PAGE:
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By Alicia Nemiccolo MacLeay '97
Griffin showed Marakas a few doodles, illustrated three trial poems and was hired for If Gumdrops Fell Like Raindrops. . . . "She gave me all the poems and I had to come up with an illustration for each one," said Griffin, who used color pencils and a black pen to create each vivid and imaginative drawing.
Griffin had already developed his own style but modified it slightly--adding brighter colors--to appeal to children. "I grew up reading tons of children's books and I went off what I remembered I liked when I was little," he said.
To tie together the 48 poems, with subjects from adoption and race to tonsils and siblings, Griffin created Wilson--a faceless black and white line figure--to visually guide the reader through the text. Amid Griffin's original and occasionally psychedelic art, Wilson can be seen swinging on a trapeze, riding a fish or relaxing in a daffodil.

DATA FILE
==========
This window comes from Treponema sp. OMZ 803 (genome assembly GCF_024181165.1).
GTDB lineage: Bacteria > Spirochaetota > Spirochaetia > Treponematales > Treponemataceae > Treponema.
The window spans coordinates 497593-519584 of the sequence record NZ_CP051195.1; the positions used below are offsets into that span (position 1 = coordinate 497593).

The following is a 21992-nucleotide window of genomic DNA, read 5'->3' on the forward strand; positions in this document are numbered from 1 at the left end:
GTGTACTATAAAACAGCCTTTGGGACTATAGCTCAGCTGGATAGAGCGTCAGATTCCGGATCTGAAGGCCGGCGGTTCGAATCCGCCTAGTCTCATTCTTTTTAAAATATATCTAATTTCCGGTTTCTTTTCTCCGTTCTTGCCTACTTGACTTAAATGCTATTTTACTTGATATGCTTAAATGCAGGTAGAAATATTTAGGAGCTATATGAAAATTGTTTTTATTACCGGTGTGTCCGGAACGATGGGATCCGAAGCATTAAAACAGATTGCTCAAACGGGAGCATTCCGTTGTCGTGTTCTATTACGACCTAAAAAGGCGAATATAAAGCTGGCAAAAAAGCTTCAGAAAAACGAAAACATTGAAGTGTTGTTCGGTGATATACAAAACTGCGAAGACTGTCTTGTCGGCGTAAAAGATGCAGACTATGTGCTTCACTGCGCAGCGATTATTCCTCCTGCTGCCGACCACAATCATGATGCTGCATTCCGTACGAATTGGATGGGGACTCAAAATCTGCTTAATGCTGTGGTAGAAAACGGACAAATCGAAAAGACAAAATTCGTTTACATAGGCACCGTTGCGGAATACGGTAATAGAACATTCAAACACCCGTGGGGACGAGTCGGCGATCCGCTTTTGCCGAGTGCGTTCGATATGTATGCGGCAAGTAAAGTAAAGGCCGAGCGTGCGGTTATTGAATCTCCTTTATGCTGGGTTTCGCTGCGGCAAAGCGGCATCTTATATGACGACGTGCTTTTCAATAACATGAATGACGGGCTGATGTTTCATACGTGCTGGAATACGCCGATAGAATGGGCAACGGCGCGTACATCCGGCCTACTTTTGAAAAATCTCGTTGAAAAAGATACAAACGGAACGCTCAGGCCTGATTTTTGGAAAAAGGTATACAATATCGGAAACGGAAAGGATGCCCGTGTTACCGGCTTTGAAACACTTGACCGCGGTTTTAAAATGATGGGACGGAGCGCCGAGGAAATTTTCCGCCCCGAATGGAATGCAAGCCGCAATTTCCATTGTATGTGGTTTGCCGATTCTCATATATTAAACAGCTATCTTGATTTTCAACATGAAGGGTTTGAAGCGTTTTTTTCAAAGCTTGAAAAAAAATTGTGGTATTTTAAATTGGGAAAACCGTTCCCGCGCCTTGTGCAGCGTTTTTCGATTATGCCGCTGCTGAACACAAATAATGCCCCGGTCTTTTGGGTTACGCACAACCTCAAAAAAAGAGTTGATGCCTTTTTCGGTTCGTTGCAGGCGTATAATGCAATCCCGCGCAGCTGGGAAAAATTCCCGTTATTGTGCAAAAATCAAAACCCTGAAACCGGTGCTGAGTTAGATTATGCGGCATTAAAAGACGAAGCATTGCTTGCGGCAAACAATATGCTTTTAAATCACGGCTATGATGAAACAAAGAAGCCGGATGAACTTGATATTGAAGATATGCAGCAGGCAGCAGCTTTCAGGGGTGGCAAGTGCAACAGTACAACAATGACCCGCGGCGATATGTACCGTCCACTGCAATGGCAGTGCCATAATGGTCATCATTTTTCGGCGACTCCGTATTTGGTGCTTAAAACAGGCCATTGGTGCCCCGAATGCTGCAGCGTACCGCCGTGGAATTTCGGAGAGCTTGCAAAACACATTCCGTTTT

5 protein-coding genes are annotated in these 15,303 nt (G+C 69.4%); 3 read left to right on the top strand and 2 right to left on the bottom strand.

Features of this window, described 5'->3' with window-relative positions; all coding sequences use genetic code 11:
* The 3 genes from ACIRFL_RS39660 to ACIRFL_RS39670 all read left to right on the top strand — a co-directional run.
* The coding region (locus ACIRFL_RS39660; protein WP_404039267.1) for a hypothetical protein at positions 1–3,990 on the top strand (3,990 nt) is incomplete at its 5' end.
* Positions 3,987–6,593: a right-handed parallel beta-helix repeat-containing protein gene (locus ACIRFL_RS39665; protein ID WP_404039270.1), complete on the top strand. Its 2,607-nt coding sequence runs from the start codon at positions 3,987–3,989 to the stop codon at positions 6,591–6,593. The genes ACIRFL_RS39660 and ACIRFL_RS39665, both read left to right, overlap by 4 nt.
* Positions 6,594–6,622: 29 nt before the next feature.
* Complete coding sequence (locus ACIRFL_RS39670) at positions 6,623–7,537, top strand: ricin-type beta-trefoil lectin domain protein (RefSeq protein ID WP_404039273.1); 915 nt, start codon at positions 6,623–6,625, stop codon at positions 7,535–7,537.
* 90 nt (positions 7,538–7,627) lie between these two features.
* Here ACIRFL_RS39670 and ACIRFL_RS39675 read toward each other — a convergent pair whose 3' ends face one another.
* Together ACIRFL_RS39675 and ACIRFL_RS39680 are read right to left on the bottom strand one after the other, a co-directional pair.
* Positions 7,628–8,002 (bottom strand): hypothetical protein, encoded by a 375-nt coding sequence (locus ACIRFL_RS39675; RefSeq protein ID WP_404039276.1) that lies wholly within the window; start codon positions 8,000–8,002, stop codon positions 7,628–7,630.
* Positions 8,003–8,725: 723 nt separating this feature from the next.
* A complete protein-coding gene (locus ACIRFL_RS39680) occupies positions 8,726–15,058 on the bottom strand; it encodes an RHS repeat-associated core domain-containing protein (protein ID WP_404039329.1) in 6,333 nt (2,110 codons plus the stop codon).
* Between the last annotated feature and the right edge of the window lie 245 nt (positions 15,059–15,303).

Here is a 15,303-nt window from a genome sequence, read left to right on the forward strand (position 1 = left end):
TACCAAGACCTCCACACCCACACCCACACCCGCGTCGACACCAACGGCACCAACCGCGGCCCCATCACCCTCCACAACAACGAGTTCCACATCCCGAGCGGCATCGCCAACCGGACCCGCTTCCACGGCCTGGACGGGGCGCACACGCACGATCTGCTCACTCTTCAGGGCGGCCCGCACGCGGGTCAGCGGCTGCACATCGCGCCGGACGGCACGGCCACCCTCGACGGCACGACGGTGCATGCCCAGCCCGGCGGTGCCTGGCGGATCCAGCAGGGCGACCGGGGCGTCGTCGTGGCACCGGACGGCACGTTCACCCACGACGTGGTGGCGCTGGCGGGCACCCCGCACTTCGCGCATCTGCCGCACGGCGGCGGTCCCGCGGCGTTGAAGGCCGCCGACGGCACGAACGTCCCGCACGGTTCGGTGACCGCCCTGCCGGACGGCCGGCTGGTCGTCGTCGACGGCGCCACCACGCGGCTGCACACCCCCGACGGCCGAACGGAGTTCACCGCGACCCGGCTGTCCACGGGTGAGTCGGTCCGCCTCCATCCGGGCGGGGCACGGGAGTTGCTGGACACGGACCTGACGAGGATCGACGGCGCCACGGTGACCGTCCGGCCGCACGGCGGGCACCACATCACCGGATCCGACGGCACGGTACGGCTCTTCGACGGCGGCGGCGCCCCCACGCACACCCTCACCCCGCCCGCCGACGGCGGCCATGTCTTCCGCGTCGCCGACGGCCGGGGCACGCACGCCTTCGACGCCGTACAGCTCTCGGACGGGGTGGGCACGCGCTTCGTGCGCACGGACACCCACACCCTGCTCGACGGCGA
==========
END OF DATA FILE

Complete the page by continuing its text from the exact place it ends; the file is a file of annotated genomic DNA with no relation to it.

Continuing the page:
"I'd love to do it again," Griffin said of the project. An anthropology major, he hasn't taken an art class since, but continues to draw constantly. "Mostly in class," he joked.
HOW SHOULD WE TEACH?
Small Triumphs: Alex Quigley '99 finds reason for both hope and despair in the Mississippi Delta
A Ray of Hope: Brittany Ray '93 inspires where she found her inspiration
An Education CEO: Robert Furek '65 brings accountability to Hartford public schools
Charting Success: James Verrilli '83 directs charter school turn-around in Newark
Perspectives on Reform: Colby experts discuss reform and the purpose of education
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